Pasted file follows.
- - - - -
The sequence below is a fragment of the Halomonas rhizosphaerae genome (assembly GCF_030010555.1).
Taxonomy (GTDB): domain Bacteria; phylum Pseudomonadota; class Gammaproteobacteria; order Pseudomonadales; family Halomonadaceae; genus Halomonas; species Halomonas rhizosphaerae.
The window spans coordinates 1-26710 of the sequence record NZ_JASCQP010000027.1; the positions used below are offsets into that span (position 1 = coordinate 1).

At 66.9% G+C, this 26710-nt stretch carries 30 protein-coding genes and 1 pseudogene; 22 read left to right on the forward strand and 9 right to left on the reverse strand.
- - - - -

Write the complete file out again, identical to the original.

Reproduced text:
The sequence below is a fragment of the Halomonas rhizosphaerae genome (assembly GCF_030010555.1).
Taxonomy (GTDB): domain Bacteria; phylum Pseudomonadota; class Gammaproteobacteria; order Pseudomonadales; family Halomonadaceae; genus Halomonas; species Halomonas rhizosphaerae.
The window spans coordinates 1-26710 of the sequence record NZ_JASCQP010000027.1; the positions used below are offsets into that span (position 1 = coordinate 1).

At 66.9% G+C, this 26710-nt stretch carries 30 protein-coding genes and 1 pseudogene; 22 read left to right on the forward strand and 9 right to left on the reverse strand.